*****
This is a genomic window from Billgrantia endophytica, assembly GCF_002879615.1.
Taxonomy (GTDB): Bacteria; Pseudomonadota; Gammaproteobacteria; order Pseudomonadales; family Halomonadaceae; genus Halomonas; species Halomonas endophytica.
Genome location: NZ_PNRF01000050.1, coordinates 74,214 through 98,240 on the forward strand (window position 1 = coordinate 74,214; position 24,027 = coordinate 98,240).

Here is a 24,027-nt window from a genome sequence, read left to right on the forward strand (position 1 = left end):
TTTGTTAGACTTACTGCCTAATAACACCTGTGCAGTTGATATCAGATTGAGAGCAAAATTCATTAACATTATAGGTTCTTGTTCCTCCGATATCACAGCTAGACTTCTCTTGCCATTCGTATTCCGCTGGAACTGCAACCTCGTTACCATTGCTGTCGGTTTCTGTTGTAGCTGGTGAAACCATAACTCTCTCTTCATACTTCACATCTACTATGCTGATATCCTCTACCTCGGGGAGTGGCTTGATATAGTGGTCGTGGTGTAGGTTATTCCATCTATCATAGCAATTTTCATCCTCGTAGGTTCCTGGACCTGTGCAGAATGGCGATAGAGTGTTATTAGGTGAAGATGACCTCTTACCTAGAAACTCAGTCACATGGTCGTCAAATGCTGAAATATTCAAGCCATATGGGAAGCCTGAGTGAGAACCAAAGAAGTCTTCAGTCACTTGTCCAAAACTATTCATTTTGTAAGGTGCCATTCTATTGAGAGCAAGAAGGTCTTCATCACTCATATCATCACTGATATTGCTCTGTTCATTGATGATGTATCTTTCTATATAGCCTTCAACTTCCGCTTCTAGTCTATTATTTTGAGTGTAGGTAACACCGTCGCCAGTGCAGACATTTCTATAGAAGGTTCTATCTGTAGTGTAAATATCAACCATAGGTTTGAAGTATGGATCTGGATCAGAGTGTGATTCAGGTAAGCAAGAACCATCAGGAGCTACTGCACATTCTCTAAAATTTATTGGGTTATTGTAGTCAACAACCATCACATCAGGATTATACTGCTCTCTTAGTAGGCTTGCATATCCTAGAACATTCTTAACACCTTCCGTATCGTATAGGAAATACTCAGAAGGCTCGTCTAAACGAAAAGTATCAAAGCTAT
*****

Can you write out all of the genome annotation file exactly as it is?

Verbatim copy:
This is a genomic window from Billgrantia endophytica, assembly GCF_002879615.1.
Taxonomy (GTDB): Bacteria; Pseudomonadota; Gammaproteobacteria; order Pseudomonadales; family Halomonadaceae; genus Halomonas; species Halomonas endophytica.
Genome location: NZ_PNRF01000050.1, coordinates 74,214 through 98,240 on the forward strand (window position 1 = coordinate 74,214; position 24,027 = coordinate 98,240).

Here is a 24,027-nt window from a genome sequence, read left to right on the forward strand (position 1 = left end):
TTTGTTAGACTTACTGCCTAATAACACCTGTGCAGTTGATATCAGATTGAGAGCAAAATTCATTAACATTATAGGTTCTTGTTCCTCCGATATCACAGCTAGACTTCTCTTGCCATTCGTATTCCGCTGGAACTGCAACCTCGTTACCATTGCTGTCGGTTTCTGTTGTAGCTGGTGAAACCATAACTCTCTCTTCATACTTCACATCTACTATGCTGATATCCTCTACCTCGGGGAGTGGCTTGATATAGTGGTCGTGGTGTAGGTTATTCCATCTATCATAGCAATTTTCATCCTCGTAGGTTCCTGGACCTGTGCAGAATGGCGATAGAGTGTTATTAGGTGAAGATGACCTCTTACCTAGAAACTCAGTCACATGGTCGTCAAATGCTGAAATATTCAAGCCATATGGGAAGCCTGAGTGAGAACCAAAGAAGTCTTCAGTCACTTGTCCAAAACTATTCATTTTGTAAGGTGCCATTCTATTGAGAGCAAGAAGGTCTTCATCACTCATATCATCACTGATATTGCTCTGTTCATTGATGATGTATCTTTCTATATAGCCTTCAACTTCCGCTTCTAGTCTATTATTTTGAGTGTAGGTAACACCGTCGCCAGTGCAGACATTTCTATAGAAGGTTCTATCTGTAGTGTAAATATCAACCATAGGTTTGAAGTATGGATCTGGATCAGAGTGTGATTCAGGTAAGCAAGAACCATCAGGAGCTACTGCACATTCTCTAAAATTTATTGGGTTATTGTAGTCAACAACCATCACATCAGGATTATACTGCTCTCTTAGTAGGCTTGCATATCCTAGAACATTCTTAACACCTTCCGTATCGTATAGGAAATACTCAGAAGGCTCGTCTAAACGAAAAGTATCAAAGCTAT